36 Weeks Pregnant
36 Weeks Pregnant
Being 36 weeks pregnant is a huge milestone in the gestation cycle. You now only have one month left until you can meet your baby in the outside world and your life will be changed forever.
Being 36 weeks pregnant is a huge milestone in the gestation cycle. You now only have one month left until you can meet your baby in the outside world and your life will be changed forever. The final stage of the third trimester can be a difficult time for many pregnant women. Whether it’s the increasing severity of the pregnancy symptoms, or the overwhelming realisation of what is around the corner, 36 weeks of pregnancy can take its toll on your body.
This article aims to ease any worries or concerns you might have at 36 weeks pregnant and will leave you mentally prepared to take on the last month of pregnancy. Read on for more.
36 Weeks Pregnancy Symptoms
Most women experience intense pregnancy symptoms in the third trimester, and they are likely to worsen as you get closer to the final day. Here are the most common signs of pregnancy at 35 weeks.
- Frequent Urination
Frequent urination is a symptom that can start in the first trimester and last all the way through the pregnancy, increasing in intensity particularly in the final months. There are a few reasons why pregnant women have a more urgent and frequent need to urinate. The pregnancy hormone human chorionic gonadotropin (hCG) increases blood flow to the pelvic region and kidneys and, as your body produces more waste, you will need to pee more often. Another influencing factor is the expansion of the uterus – as it grows it pushes against the bladder and, at 36 weeks pregnant, the uterus is very big.
- Fetal Movement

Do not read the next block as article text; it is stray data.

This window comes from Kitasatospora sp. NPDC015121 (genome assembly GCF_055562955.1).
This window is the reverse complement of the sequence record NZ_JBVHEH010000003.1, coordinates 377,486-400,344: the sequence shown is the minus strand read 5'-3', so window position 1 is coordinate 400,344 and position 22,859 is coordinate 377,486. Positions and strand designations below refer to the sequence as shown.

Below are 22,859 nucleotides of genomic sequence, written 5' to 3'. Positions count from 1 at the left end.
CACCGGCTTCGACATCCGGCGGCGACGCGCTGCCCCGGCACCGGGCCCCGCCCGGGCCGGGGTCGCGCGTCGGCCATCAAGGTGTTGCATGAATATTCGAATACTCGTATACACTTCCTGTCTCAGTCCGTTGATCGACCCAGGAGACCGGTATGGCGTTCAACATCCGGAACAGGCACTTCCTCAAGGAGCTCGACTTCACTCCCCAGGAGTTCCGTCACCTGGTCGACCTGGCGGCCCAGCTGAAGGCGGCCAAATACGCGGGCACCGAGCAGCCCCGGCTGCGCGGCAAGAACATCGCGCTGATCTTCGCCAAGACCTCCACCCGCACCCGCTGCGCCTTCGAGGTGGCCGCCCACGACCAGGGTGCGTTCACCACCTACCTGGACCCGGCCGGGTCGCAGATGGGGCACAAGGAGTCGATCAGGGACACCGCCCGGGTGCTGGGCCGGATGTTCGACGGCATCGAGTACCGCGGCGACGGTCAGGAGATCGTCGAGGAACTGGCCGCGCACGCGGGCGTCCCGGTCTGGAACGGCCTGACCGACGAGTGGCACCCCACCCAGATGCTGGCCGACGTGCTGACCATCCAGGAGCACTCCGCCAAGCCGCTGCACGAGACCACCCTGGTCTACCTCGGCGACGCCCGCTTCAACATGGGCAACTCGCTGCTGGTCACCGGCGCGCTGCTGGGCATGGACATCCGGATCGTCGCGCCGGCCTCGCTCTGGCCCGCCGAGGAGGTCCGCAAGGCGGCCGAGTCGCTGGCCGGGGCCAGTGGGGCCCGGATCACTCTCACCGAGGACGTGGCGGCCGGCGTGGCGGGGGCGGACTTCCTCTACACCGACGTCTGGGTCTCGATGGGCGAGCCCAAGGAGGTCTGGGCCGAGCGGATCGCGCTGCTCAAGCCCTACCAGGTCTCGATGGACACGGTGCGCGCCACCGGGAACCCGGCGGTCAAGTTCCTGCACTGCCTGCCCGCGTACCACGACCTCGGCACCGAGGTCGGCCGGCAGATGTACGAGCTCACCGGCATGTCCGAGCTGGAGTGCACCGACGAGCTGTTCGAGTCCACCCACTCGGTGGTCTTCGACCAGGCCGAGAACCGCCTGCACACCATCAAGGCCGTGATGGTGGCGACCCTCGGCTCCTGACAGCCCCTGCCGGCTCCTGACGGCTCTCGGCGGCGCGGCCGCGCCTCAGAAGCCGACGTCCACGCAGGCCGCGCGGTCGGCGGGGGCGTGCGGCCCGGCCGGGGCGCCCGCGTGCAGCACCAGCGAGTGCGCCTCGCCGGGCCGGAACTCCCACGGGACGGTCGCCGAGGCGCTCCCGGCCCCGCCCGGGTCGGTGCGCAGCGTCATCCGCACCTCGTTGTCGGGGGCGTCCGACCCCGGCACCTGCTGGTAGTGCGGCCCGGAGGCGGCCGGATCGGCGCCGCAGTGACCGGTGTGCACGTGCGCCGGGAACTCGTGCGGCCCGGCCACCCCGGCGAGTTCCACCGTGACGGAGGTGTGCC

The fetus at 36 weeks is very active and keen to test out its new body parts. You may, therefore, feel your baby moving in various ways throughout the third trimester. This sensation can be quite strange at first, but also quite thrilling. Your baby kicking, twisting, and wriggling around your womb will fast become one of your favourite parts of being 36 weeks pregnant.
Ever since conception, your body has been producing the hormones progesterone and relaxin at inflated rates. One side effect of this is the relaxation of muscle tissues in your gastrointestinal tract. Because of this, heartburn, indigestion, and feeling gassy are more likely. The slowing effect of the hormones does have purpose, however, as it allows for increased nutrient absorption into the bloodstream and, subsequently, the placenta.
Insomnia has likely been a symptom of pregnancy from the very beginning and, unfortunately, it’s not likely to get better at week 36. So many variables can play into a lack of sleep at this stage, with the most common culprits being frequent urination, cramps, anxiety, hormonal changes, and fetal movements.
Your Body at Week 36
Aside from the thirty-six-weeks pregnant symptoms, your body will be changing in shape and size as you get closer to greeting your baby in person. Not only is your uterus growing every day, but your weight will be creeping up bit by bit, too. It should be noted that there is no normal size of a baby bump, it is completely dependent in the individual. Some women have small, subtle baby bumps, while others are carrying huge, massively distended bumps.